NZ's first jet ski dolphin tour proposed in Christchurch

Ryan Boswell
Source: 1News

A Christchurch adventure company is proposing to run dolphin tours from what are normally fast-paced jet skis.

Jet Junkies has applied for a marine mammal viewing permit from the Department of Conservation, which is currently up for public consultation.

If successful, it would allow the company to operate dolphin tours on Lyttelton Harbour using jet skis.

Hector’s dolphins live in and around the area and are the world’s smallest and rarest dolphin.

The company’s chief executive, Kevin Scovell, told 1News that it would be the first time that dolphin tours would be run using jet skis in New Zealand.

“We just want to become ambassadors, basically, out on the water for the marine life. It's not about the speed of the trip, it's about purely educational and viewing pleasure,” Scovell said.

Jet Junkies has been offering jetpack and jet ski rides around the harbour for the last two years.

“We come across marine life all the time, so we thought we'd do the right thing and apply for a marine mammal viewing permit. When we do find them, at the moment, it's an accidental discovery so we have protocols in place to follow,” Scovell said.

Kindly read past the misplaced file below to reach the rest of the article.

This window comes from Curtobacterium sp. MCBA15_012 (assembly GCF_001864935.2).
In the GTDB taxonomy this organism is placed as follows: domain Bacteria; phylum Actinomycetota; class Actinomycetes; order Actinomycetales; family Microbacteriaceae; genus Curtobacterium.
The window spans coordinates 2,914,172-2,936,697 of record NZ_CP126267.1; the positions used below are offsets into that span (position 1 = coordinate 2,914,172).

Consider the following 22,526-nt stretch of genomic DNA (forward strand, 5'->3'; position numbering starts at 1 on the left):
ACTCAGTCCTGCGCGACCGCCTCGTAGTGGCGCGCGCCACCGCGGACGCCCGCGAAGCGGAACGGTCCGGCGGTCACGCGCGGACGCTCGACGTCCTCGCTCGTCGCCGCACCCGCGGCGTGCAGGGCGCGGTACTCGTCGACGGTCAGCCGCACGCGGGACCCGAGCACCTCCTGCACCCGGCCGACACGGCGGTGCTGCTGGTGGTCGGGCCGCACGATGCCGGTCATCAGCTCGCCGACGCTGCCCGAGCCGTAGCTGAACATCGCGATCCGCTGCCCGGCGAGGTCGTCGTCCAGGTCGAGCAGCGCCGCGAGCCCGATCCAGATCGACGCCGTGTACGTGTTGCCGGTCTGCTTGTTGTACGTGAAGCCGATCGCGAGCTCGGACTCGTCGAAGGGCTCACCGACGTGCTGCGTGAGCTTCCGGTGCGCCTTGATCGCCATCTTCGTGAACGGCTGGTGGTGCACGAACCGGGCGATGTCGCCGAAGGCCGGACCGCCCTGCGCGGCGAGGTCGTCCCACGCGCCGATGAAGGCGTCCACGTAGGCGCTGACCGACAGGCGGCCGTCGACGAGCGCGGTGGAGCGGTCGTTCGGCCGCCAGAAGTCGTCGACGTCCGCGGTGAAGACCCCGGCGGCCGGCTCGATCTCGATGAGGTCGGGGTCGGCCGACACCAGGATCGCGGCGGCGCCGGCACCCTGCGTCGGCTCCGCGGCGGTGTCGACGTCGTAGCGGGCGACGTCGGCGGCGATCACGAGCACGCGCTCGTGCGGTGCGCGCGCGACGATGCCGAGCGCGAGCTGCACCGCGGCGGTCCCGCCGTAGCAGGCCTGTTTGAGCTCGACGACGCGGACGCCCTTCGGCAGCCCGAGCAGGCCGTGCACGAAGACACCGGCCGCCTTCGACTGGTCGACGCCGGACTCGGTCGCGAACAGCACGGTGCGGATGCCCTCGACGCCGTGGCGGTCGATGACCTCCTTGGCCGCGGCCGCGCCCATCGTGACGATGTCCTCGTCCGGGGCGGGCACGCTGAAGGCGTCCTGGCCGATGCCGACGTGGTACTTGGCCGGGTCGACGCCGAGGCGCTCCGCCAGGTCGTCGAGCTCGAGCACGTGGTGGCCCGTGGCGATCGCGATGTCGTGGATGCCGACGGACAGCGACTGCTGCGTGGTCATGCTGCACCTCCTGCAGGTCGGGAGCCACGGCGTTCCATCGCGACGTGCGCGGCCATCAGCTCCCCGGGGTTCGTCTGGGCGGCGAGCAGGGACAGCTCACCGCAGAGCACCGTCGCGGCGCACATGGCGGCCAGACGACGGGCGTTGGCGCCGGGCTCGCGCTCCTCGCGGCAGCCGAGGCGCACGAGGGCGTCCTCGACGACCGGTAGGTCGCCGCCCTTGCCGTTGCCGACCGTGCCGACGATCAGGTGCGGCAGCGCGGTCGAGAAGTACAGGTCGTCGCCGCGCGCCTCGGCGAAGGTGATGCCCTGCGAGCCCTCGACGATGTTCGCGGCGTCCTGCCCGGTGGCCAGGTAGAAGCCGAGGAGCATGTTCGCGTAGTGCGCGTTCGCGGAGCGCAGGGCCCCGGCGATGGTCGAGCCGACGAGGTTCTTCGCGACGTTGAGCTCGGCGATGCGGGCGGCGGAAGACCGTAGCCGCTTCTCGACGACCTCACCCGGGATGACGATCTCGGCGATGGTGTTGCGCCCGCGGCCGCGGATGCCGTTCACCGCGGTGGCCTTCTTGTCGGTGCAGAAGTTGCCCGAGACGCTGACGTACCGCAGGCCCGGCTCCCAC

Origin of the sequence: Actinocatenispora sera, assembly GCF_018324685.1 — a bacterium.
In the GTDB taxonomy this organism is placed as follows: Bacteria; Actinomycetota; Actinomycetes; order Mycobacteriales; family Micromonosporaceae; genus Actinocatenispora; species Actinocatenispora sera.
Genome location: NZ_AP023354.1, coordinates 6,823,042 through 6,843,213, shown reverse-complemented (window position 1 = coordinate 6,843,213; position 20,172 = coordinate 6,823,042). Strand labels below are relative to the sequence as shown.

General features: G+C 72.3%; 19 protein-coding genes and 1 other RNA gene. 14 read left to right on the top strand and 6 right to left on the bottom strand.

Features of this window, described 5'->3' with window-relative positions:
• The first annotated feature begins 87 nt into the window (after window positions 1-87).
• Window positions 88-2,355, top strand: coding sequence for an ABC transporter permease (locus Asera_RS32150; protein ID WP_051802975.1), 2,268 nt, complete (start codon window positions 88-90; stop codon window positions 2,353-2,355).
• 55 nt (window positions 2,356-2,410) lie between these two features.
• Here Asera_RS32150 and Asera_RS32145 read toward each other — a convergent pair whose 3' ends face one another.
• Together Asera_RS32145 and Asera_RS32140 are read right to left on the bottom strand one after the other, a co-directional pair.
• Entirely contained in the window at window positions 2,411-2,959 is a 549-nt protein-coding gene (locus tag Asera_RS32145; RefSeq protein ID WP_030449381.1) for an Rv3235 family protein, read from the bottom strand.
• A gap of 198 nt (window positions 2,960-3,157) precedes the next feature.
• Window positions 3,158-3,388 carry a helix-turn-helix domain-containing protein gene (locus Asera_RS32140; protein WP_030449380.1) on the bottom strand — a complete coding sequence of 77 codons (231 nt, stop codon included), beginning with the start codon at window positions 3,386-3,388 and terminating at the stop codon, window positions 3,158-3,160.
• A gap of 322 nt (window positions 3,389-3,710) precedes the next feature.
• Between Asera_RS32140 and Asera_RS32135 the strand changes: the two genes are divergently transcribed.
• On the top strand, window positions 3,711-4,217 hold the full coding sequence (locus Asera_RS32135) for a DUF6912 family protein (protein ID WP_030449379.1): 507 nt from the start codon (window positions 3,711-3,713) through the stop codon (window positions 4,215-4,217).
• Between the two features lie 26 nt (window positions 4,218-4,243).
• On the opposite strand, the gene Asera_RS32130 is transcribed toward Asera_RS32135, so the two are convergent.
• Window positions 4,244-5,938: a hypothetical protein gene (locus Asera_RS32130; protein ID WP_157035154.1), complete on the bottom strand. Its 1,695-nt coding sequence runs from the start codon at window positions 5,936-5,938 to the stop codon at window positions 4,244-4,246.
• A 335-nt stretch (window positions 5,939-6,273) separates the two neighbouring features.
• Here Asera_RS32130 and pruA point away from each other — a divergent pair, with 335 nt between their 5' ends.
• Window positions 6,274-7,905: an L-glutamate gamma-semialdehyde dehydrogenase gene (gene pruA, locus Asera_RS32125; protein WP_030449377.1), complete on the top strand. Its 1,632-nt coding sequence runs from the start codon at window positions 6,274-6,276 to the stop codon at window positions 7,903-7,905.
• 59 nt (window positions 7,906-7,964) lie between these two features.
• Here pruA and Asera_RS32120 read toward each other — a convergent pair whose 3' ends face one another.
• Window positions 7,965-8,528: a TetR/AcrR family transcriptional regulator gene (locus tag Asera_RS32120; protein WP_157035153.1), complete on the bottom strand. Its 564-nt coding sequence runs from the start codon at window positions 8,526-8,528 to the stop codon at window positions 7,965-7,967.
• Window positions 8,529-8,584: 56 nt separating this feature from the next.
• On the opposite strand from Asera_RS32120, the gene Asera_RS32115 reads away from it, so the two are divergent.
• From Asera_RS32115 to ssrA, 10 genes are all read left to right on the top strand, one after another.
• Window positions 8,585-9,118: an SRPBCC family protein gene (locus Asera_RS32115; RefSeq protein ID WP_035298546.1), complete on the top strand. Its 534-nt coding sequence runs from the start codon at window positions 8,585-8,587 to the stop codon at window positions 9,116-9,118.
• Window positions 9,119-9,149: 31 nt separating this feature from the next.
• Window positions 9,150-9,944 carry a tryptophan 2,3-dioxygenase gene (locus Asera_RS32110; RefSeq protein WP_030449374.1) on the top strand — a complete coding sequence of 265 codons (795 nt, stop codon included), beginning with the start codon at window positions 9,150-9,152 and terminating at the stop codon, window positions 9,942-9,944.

Naval Point Club manager Richard Matterson said Jet Junkies were responsible, and providing a safe activity for visitors, unlike some recreational users.

“Unlike the rest of the boats that are out, [where] there are no licensing requirements or no training requirements at all; we know that Jet Junkies are going to have to be very, very strict and stringent in what they do,” said Matterson.

Professor Liz Slooten of the University of Otago, who has been studying the dolphins for decades, said while she’s never seen any injured or killed by jet skis, she’s worried about their unpredictability.

“It just seems such an unlikely vehicle to use, or vessel to use, for dolphin watching.”

She wants the Department of Conservation (DOC) to look at the impact of all human activities on the dolphins before granting consent, including fishing, aquaculture, port development and the dredging of the port.

“The Hector’s dolphins are quite small and they really like boats that go slow and nice and predictable and then they'll come and barrel ride and be easy to get close to,” Slooten said.

When travelling at sea within 300m of marine mammals, vessels must go no faster than ‘idle or no wake speed’. DOC rules also state boat users must approach from a direction that is parallel and slightly to the rear, and not to obstruct the animals' path.

Kevin Scovell said he will stick to the rules and put dolphin safety first.

“It's only a viewing pleasure tour, so there’s no speed, there’s no adrenaline, there’s no going out to the heads”.